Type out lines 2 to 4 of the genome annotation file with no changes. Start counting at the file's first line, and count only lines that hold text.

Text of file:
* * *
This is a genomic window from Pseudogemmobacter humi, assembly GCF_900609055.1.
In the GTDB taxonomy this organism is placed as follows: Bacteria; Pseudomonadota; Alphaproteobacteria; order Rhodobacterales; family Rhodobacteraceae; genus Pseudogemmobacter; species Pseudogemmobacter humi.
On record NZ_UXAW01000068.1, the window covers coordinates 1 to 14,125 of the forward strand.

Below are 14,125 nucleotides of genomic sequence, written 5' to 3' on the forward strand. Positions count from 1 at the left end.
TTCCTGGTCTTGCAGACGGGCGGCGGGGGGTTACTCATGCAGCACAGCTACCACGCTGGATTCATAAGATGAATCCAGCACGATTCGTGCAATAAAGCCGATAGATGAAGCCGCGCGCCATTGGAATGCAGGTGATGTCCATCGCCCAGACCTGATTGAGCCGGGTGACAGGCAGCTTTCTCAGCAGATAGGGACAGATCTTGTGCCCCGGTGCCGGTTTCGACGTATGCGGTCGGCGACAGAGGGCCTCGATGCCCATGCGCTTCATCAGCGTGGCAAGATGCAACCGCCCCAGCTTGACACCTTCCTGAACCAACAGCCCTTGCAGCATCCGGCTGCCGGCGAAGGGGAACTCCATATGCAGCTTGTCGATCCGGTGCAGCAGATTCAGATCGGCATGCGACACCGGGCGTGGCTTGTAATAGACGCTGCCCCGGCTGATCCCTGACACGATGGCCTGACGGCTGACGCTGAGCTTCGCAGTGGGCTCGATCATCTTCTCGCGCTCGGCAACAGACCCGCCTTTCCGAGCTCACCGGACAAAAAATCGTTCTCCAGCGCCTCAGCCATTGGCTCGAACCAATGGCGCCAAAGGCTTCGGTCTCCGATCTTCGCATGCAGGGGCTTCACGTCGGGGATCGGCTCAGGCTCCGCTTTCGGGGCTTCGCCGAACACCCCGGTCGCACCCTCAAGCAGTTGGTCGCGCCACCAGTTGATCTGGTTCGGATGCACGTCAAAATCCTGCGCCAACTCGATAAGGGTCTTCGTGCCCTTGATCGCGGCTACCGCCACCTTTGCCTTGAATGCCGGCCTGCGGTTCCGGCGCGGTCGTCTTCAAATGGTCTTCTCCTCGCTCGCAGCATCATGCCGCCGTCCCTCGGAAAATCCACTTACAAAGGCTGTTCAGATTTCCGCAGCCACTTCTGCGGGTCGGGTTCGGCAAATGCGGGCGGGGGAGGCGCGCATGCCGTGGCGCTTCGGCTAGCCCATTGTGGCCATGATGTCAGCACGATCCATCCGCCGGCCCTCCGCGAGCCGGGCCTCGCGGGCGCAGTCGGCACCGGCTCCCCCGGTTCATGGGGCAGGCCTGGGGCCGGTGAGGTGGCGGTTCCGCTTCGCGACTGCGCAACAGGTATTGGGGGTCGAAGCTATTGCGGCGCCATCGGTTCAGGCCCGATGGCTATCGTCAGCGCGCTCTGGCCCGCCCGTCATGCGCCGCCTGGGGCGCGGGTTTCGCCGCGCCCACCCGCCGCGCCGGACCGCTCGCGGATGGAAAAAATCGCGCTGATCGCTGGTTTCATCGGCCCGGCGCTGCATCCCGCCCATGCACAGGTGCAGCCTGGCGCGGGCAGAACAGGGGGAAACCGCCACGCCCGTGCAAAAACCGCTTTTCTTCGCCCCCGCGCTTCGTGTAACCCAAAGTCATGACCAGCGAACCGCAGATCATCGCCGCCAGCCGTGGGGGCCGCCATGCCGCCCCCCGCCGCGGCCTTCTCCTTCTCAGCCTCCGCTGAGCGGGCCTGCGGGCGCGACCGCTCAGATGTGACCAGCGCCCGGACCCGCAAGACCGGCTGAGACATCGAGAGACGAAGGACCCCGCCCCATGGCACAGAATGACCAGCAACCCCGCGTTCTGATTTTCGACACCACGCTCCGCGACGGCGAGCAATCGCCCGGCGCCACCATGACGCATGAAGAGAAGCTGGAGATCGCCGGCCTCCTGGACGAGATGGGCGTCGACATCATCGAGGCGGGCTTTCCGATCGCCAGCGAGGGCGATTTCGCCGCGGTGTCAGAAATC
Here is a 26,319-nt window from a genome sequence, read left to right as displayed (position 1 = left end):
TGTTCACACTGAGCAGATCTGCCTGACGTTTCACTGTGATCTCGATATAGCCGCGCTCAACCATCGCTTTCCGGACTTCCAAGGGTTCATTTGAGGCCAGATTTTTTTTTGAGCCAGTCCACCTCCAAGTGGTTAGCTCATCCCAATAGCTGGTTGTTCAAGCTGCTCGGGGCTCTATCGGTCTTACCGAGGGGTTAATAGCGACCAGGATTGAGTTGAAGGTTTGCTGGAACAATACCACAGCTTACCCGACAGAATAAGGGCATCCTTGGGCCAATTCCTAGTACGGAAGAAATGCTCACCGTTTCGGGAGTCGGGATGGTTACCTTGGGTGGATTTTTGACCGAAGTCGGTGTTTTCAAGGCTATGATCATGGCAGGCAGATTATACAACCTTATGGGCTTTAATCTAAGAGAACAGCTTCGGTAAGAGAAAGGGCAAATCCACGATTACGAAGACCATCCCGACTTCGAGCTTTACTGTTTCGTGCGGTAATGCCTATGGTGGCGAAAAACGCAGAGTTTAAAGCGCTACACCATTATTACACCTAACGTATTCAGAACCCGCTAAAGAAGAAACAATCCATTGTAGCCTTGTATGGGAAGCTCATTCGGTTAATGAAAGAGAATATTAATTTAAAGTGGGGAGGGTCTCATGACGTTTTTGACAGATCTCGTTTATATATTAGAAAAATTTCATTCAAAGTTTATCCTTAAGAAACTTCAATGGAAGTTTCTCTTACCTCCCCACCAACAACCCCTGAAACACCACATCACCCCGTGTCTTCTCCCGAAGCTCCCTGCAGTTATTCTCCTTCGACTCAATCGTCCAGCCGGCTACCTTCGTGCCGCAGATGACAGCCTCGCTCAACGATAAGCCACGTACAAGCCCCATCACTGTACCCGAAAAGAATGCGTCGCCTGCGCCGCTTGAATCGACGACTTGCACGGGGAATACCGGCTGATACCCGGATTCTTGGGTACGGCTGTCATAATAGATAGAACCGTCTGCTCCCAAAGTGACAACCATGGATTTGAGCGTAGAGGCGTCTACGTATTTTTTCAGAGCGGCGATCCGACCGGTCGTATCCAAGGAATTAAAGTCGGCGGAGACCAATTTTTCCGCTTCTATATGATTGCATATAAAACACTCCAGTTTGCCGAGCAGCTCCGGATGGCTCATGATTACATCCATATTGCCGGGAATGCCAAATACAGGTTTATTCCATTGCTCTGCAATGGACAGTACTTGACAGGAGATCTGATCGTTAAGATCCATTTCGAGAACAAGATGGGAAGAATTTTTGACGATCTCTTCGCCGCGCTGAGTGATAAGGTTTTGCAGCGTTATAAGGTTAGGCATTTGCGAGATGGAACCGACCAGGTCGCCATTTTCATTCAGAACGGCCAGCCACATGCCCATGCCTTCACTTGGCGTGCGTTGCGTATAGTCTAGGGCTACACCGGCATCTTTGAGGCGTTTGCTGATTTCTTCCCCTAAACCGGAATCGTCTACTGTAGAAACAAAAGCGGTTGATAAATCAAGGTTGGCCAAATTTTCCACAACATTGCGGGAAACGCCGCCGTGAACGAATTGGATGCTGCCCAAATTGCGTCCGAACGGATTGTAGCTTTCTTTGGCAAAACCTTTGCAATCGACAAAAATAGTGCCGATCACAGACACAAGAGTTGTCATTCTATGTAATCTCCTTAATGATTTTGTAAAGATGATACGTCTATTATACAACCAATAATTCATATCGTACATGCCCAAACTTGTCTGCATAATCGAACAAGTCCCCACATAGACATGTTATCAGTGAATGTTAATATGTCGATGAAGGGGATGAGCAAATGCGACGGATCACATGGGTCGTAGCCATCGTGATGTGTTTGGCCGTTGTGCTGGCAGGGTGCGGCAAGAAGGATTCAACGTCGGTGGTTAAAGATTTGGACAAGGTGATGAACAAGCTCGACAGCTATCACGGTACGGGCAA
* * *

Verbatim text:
In the GTDB taxonomy this organism is placed as follows: Bacteria; Pseudomonadota; Alphaproteobacteria; order Rhodobacterales; family Rhodobacteraceae; genus Pseudogemmobacter; species Pseudogemmobacter humi.
On record NZ_UXAW01000068.1, the window covers coordinates 1 to 14,125 of the forward strand.

Below are 14,125 nucleotides of genomic sequence, written 5' to 3' on the forward strand. Positions count from 1 at the left end.